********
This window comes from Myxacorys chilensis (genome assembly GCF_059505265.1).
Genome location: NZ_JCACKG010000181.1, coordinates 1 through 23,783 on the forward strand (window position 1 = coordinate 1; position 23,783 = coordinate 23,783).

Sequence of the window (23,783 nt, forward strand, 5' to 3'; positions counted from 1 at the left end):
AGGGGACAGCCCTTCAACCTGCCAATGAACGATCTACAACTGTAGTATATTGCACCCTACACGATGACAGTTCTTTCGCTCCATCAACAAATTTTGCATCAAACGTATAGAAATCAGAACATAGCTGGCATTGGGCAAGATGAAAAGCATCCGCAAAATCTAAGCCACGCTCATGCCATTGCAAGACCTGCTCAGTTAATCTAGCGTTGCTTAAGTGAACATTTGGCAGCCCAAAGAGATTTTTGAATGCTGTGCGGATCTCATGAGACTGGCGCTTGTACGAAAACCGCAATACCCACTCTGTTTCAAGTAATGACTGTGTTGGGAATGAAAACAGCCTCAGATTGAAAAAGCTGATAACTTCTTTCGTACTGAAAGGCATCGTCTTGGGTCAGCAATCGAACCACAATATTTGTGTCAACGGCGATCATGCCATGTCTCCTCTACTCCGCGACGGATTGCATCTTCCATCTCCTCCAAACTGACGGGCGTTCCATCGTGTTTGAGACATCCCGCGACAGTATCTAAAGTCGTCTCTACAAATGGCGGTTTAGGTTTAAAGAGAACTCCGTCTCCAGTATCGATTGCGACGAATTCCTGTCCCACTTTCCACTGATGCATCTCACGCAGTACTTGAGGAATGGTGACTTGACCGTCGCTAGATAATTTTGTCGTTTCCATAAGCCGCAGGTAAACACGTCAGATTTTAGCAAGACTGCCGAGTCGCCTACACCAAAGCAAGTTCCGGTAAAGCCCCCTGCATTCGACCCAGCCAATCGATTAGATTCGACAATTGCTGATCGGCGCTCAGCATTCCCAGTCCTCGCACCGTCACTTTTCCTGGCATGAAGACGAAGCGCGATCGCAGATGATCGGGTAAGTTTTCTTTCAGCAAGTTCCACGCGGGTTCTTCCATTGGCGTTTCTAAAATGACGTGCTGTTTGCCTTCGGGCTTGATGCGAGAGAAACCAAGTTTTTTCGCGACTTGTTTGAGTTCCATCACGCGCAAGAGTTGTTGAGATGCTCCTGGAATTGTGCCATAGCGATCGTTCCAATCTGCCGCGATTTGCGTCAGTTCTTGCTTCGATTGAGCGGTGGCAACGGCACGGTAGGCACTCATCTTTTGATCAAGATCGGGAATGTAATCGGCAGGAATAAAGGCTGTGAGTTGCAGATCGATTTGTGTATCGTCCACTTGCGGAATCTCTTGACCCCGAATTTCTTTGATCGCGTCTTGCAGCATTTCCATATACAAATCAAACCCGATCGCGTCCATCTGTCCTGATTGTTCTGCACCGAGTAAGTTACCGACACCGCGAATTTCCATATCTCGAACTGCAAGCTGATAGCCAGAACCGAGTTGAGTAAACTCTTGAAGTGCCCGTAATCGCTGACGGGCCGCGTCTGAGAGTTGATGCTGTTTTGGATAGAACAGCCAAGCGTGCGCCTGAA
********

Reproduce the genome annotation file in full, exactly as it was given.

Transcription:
This window comes from Myxacorys chilensis (genome assembly GCF_059505265.1).
Genome location: NZ_JCACKG010000181.1, coordinates 1 through 23,783 on the forward strand (window position 1 = coordinate 1; position 23,783 = coordinate 23,783).

Sequence of the window (23,783 nt, forward strand, 5' to 3'; positions counted from 1 at the left end):
AGGGGACAGCCCTTCAACCTGCCAATGAACGATCTACAACTGTAGTATATTGCACCCTACACGATGACAGTTCTTTCGCTCCATCAACAAATTTTGCATCAAACGTATAGAAATCAGAACATAGCTGGCATTGGGCAAGATGAAAAGCATCCGCAAAATCTAAGCCACGCTCATGCCATTGCAAGACCTGCTCAGTTAATCTAGCGTTGCTTAAGTGAACATTTGGCAGCCCAAAGAGATTTTTGAATGCTGTGCGGATCTCATGAGACTGGCGCTTGTACGAAAACCGCAATACCCACTCTGTTTCAAGTAATGACTGTGTTGGGAATGAAAACAGCCTCAGATTGAAAAAGCTGATAACTTCTTTCGTACTGAAAGGCATCGTCTTGGGTCAGCAATCGAACCACAATATTTGTGTCAACGGCGATCATGCCATGTCTCCTCTACTCCGCGACGGATTGCATCTTCCATCTCCTCCAAACTGACGGGCGTTCCATCGTGTTTGAGACATCCCGCGACAGTATCTAAAGTCGTCTCTACAAATGGCGGTTTAGGTTTAAAGAGAACTCCGTCTCCAGTATCGATTGCGACGAATTCCTGTCCCACTTTCCACTGATGCATCTCACGCAGTACTTGAGGAATGGTGACTTGACCGTCGCTAGATAATTTTGTCGTTTCCATAAGCCGCAGGTAAACACGTCAGATTTTAGCAAGACTGCCGAGTCGCCTACACCAAAGCAAGTTCCGGTAAAGCCCCCTGCATTCGACCCAGCCAATCGATTAGATTCGACAATTGCTGATCGGCGCTCAGCATTCCCAGTCCTCGCACCGTCACTTTTCCTGGCATGAAGACGAAGCGCGATCGCAGATGATCGGGTAAGTTTTCTTTCAGCAAGTTCCACGCGGGTTCTTCCATTGGCGTTTCTAAAATGACGTGCTGTTTGCCTTCGGGCTTGATGCGAGAGAAACCAAGTTTTTTCGCGACTTGTTTGAGTTCCATCACGCGCAAGAGTTGTTGAGATGCTCCTGGAATTGTGCCATAGCGATCGTTCCAATCTGCCGCGATTTGCGTCAGTTCTTGCTTCGATTGAGCGGTGGCAACGGCACGGTAGGCACTCATCTTTTGATCAAGATCGGGAATGTAATCGGCAGGAATAAAGGCTGTGAGTTGCAGATCGATTTGTGTATCGTCCACTTGCGGAATCTCTTGACCCCGAATTTCTTTGATCGCGTCTTGCAGCATTTCCATATACAAATCAAACCCGATCGCGTCCATCTGTCCTGATTGTTCTGCACCGAGTAAGTTACCGACACCGCGAATTTCCATATCTCGAACTGCAAGCTGATAGCCAGAACCGAGTTGAGTAAACTCTTGAAGTGCCCGTAATCGCTGACGGGCCGCGTCTGAGAGTTGATGCTGTTTTGGATAGAACAGCCAAGCGTGCGCCTGAA